Sorry for not conforming with modernity but something that served this country adequetly and much of the rest of the world for well in excess of 1500 years and still does in yankeeland, does deserve a little better than being ridiculed in favour of what is a popularity system and European AKA modern...............................tosh.

When a gallon was such we had reasonable petrol rises and in many other spheres also, metrication was an aberation to consumers and always will be.

And; I do not have any answer to the starters question. :P

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You are wrong about "always will be". I'm in my mid-30s and never did any Imperial at school. The only time I recall it being mentioned was when we were taught how to convert out of it.

I only bothered to learn how many inches were in a foot etc because metric meant nothing to my parents and I had to communicate with them. I can't see either of my kids bothering with it because there is just no need.

I expect we'll keep pints and miles as a relic but the rest is very fast becoming history.

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You are wrong about "always will be". I'm in my mid-30s and never did any Imperial at school. The only time I recall it being mentioned was when we were taught how to convert out of it.

I only bothered to learn how many inches were in a foot etc because metric meant nothing to my parents and I had to communicate with them. I can't see either of my kids bothering with it because there is just no need.

I expect we'll keep pints and miles as a relic but the rest is very fast becoming history.

I'm in my early fifties and went through all the learning of how add, subtract, etc in the imperial system before going to secondary and using metric from then on.

Kind of a waste of time but at least I'll be able to handle time travel when it's introduced!

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The fallacy of metrication being a more accurate system is just that.

Not more accurate - just easier to measure in mm. than in fractions of an inch.

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You are wrong about "always will be". I'm in my mid-30s and never did any Imperial at school. The only time I recall it being mentioned was when we were taught how to convert out of it.

I only bothered to learn how many inches were in a foot etc because metric meant nothing to my parents and I had to communicate with them. I can't see either of my kids bothering with it because there is just no need.

I expect we'll keep pints and miles as a relic but the rest is very fast becoming history.

When I was at school (I left in 1964) we did both. I went into textile engineering during the change over period, moving from the old whitworth stuff to metric. I'll never forget the old guy (he was about as old as I am now!) saying that something was about three sixteenths (of an inch) over three hundred millimetres.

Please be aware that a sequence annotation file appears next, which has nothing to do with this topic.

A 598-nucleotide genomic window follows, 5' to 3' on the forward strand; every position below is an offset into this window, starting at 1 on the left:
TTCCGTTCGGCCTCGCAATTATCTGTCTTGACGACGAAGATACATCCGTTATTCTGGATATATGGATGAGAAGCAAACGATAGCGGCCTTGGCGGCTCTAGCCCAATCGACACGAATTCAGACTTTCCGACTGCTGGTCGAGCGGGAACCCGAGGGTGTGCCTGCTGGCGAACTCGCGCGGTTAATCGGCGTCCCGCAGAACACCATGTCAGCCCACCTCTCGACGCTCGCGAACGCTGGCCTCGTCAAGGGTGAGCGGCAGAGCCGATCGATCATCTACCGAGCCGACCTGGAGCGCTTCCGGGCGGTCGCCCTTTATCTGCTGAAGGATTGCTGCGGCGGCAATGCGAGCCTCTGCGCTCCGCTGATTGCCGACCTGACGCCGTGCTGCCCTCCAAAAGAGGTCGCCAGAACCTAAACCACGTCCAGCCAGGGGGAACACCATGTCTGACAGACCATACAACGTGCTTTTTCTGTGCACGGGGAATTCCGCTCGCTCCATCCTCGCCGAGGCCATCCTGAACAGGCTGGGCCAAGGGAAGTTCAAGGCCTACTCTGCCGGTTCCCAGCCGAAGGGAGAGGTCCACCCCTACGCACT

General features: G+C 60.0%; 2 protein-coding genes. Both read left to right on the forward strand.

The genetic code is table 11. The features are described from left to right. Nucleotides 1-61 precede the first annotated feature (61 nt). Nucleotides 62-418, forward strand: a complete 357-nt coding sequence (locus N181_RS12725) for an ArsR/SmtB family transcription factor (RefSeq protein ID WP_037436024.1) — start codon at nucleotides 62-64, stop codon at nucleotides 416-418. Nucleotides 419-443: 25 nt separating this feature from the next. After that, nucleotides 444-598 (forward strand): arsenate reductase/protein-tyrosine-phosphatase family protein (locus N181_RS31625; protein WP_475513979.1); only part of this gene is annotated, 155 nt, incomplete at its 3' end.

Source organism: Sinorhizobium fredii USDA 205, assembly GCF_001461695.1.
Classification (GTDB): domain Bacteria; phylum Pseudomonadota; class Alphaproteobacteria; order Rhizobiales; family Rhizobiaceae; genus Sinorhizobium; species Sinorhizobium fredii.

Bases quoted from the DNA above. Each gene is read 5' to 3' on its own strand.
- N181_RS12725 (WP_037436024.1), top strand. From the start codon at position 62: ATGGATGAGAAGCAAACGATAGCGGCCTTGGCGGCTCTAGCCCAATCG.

I'm still surprised today when young kids tell you their height and weight using imperial, or describe lengths using yards and feet, I really thought it would have died out by now with young people, though I guess as you mention, they might have much older relatives who still use it. The biggest surprise over the last few years though was going to a builders' merchant wanting some posts two metres long and the nearest they could do was six feet.

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The fallacy of metrication being a more accurate system is just that.

A couple of French mathematicians measured out a distance between the South coast of France and Paris and made it fit to the requirements of that countries dictator Napolean!

Simply because he was obsessed with the number ten. That is fact the system does not fit totally accurately.

The Kilometre is very flawed and was fitted to requirements in its origins, rather than the other way round.

Sorry for not conforming with modernity but something that served this country adequetly and much of the rest of the world for well in excess of 1500 years and still does in yankeeland, does deserve a little better than being ridiculed in favour of what is a popularity system and European AKA modern...............................tosh.

When a gallon was such we had reasonable petrol rises and in many other spheres also, metrication was an aberation to consumers and always will be.

And; I do not have any answer to the starters question. :P

I agree that it's no more accurate than any other system. Ultimately any system is only as accurate as the guy with the ruler. It's also true that the original metre was calculated wrongly, apparently when they did the measurement from Paris they forgot to allow for the curvature of the Earth, so the metre was short, and had to be re-calculated. I'm don't know why they bothered to be honest, the only important factor was that everyone used the same measure.

Just one final point: the metric system isn't really French. In fact it was discussed in England around a hundred years before the French set up their system. Being British, of course, we were having none of it, and turned it down, and only joined, in our normal tardy fashion, many years later; in similar vein to the Gregorian calendar and European Union. B)